Cash flow forecasting has long been recognised as a major challenge for corporations – and learning company Pearson, which has over 20,000 employees and reported sales of £3.4 billion in 2020, is no exception. “One of the challenges with forecasting is to understand what your assumptions are when producing the forecast,” explains Group Treasurer James Kelly. “When you’ve got lots of people producing forecasts independently, and then consolidating them, you need to have a consistent approach.” Getting people to produce a forecast on time can be difficult, while treasury teams often spend precious time pursuing clerical accuracy. And as Kelly adds, “it is important to have enough detail in your actuals to really understand whether the hypotheses that were ventured in your forecast have actually come to pass.”
Forecasting during a pandemicThe latter is particularly important in times of uncertainty – and few things are as unpredictable as the onset of the Covid-19 pandemic. For many organisations, the crisis meant that cash flow forecasting became significantly more challenging overnight, not least because disrupted customer behaviour meant that forecasts based on historical sales patterns could no longer be relied upon. For Pearson, with the company’s professional test centres forced to close due to lockdowns, a major challenge came in the form of refunds that had to be issued to customers for tests that had been booked in advance – a situation that was complicated by the differing ways that customers could respond. Some rebooked straight away; some requested an immediate refund, and others waited for a couple of weeks before requesting a refund. And when requesting a refund, customers could either apply to Pearson directly, or request a refund via their credit card companies. All these different scenarios impacted the company’s short-term modelling.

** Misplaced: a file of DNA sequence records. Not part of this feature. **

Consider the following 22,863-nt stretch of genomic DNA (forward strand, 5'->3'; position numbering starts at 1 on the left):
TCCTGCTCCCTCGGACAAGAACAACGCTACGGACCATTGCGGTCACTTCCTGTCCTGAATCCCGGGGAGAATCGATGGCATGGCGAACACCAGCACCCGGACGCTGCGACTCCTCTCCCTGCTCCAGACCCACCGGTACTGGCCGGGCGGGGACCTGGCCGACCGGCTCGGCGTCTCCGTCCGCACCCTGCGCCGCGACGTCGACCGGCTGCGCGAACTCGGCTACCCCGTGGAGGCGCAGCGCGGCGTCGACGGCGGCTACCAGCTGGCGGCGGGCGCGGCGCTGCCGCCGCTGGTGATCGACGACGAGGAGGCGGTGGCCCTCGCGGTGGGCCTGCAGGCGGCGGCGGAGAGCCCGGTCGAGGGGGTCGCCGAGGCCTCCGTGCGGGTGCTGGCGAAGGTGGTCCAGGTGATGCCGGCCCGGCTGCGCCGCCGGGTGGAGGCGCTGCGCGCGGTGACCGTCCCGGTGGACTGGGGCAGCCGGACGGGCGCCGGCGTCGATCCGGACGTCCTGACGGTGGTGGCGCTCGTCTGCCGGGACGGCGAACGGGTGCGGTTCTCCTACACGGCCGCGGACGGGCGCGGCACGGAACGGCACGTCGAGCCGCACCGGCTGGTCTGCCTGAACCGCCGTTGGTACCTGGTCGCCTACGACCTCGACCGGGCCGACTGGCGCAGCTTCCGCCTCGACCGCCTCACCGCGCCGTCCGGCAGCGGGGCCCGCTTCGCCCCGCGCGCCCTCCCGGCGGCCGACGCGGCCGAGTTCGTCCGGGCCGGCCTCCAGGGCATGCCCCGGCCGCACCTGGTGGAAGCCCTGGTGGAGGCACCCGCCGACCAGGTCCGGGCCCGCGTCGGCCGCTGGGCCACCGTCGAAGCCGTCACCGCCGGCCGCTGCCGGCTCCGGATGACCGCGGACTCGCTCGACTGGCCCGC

The path to better forecasting
Building a map of cash flows
Pearson’s functional currency is GBP, so with considerable variability in the company’s US profits another question was how to use the forecasting information to hedge currency risk. Again, this drew upon the low, medium and high scenarios: forward contracts were used to hedge committed or highly probable foreign currency flows for the low scenario, with collars and options used to provide protection for the medium and high scenarios.
Benefits of the project
Pearson has seen numerous benefits as a result of its enhanced forecasting process. Preparing forecasts centrally has freed up significant time for the operating companies, as well as enabling forecasts to be updated daily, instead of weekly or monthly. And Kelly notes that forecasts are now significantly more accurate than they were in 2019, despite uncertainty relating to the pandemic.
Further, Pearson has been able to use insights from the forecasting process to drive better performance in its working capital metrics – in particular, lower DSO, lower variability in DSO, and faster invoicing speed. These initiatives accelerated over £60m of cash flow in 2020, enabling Pearson to achieve its objective of delivering operating cash flow of over £300m, despite the pandemic.
Above all, the crisis has acted as a catalyst for Pearson to rethink the nature and purpose of forecasting. As Kelly concludes: “Whether the forecast is right or wrong becomes less important than understanding why it’s right or wrong. So the game we were playing wasn’t to get the forecast right on any particular day, but to have a good understanding of the business over time – which then enables you to get it right.”
This article was originally published on Eurofinance.com on August 17, 2021.